The sour economy has done wonders for improving cooking skills, prompting many of us to cook from scratch to save a little scratch. But for a big holiday meal such as Thanksgiving, doing it yourself isn't always the most practical or cost-effective way to go.
For one thing, says cookbook author Barbara Kafka, there is only so much oven and stovetop space in most kitchens, which makes it difficult to prepare the whole meal without creating a traffic jam.
Also, though some holiday dishes undoubtedly are better made from scratch, the quality and cost of many ready-made items has improved, says Kate Merker, associate food editor for Real Simple magazine.
The trick of balancing economy and good taste is knowing what to do and what to buy.
When it comes to the turkey, Kafka says she always roasts her own because it's relatively easy to do, it's generally inexpensive, and the meat is more likely to be moist as long as no reheating is involved.
Merker feels the same about the gravy.
"Store-bought gravy just doesn't quite cut it for my family and me," she says. "There is something about using all of the pan drippings that really ties everything together."
Baking, on the other hand, can definitely be left to the professionals, says Kafka, especially since there's so much good bread available. It also saves a lot of time and cleanup to go the store-bought route.
If you do want to bake, Kafka recommends corn bread. It's easy, fast, inexpensive and stays moist even when made ahead.
Purchased pies can be quite good, Merker adds. Or, for semi-homemade feel, pick up frozen pie crust. An apple pie can be made with a five or six large apples, a little butter and a few spices, all of which are fairly inexpensive, especially if you buy bagged apples, which usually cost considerably less than those sold by the pound.
Pumpkin pie is easy as well if you use a premade crust and buy preseasoned canned pumpkin pie mix.
For some of the other dishes in the Thanksgiving meal, Merker suggests using store-bought items as a starting point, then adding fresh ingredients at home.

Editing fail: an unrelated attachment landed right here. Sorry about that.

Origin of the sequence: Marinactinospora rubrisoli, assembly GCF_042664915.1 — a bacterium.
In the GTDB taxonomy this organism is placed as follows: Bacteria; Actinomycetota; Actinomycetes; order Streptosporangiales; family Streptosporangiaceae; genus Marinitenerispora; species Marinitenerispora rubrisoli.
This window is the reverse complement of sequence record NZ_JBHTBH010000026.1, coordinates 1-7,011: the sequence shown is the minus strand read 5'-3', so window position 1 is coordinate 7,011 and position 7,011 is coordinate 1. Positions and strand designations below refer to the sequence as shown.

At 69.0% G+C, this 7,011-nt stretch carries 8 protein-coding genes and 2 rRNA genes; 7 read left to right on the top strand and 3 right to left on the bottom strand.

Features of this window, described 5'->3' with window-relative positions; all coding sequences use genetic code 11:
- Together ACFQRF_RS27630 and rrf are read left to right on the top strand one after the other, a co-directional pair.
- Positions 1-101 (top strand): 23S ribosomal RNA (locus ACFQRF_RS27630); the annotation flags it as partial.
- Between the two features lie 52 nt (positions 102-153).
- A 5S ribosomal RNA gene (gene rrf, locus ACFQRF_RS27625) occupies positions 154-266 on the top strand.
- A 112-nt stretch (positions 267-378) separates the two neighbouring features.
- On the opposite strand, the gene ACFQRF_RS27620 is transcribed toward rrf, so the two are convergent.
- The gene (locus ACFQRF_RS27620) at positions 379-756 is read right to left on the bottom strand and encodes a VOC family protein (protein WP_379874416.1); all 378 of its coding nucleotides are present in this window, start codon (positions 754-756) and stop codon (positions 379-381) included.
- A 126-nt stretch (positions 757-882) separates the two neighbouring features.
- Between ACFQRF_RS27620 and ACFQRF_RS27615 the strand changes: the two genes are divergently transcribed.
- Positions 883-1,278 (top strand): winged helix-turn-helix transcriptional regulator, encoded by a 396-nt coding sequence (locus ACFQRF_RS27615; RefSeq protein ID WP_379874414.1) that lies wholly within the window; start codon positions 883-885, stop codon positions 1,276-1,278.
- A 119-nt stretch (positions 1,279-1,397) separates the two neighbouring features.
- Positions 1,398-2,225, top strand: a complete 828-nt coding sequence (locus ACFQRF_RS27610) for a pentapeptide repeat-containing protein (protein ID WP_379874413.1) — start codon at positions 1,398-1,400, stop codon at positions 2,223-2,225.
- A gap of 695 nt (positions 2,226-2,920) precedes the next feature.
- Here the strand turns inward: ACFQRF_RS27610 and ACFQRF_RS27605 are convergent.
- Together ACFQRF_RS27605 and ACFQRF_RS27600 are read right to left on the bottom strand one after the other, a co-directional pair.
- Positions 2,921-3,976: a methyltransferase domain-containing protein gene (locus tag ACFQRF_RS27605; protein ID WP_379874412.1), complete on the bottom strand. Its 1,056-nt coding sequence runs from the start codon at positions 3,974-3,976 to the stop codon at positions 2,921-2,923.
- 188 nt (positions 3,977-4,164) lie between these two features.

Stuffing mixes, which usually go on sale around Thanksgiving, are perfect for doctoring.
"They're not all that bad," Merker said. "Extra sauteed onions and a whole lot of chopped fresh herbs can lift up many packaged varieties. And if you have dried fruit, such as apricots or cranberries, already in the house, those are great additions as well."
Kate Hays, chef and owner of Dish Catering in Burlington, Vt., says she loves sprucing up prepared vegetable sides.
Frozen vegetables are excellent quality and usually much cheaper (and quicker to cook) than fresh.
Hays elevates thawed Brussels sprouts by sauteing them in butter until heated through, then tossing them with crushed fennel seeds and lemon zest. Season with salt and pepper just before serving.
And heavy cream, she says, can perform miracles on most frozen vegetables.
To make an easy and luxurious creamed corn, add reduced heavy cream to thawed corn niblets, then season with salt and pepper, top with shredded cheddar or pepper Jack cheese, and broil until golden-brown and bubbling.
As for starchy vegetable sides, Merker says she would always vote for making them from scratch.
Potatoes are inexpensive and can go a long way. Plus, she says, for convenience, mashed potatoes can be made ahead and reheated. Roasted potatoes usually are just as good at room temperature.
And though cranberry sauce is easy to make, Kafka says forget about it.
"Ninety-five percent of Americans were brought up on canned, and in my family, they won't accept anything else!"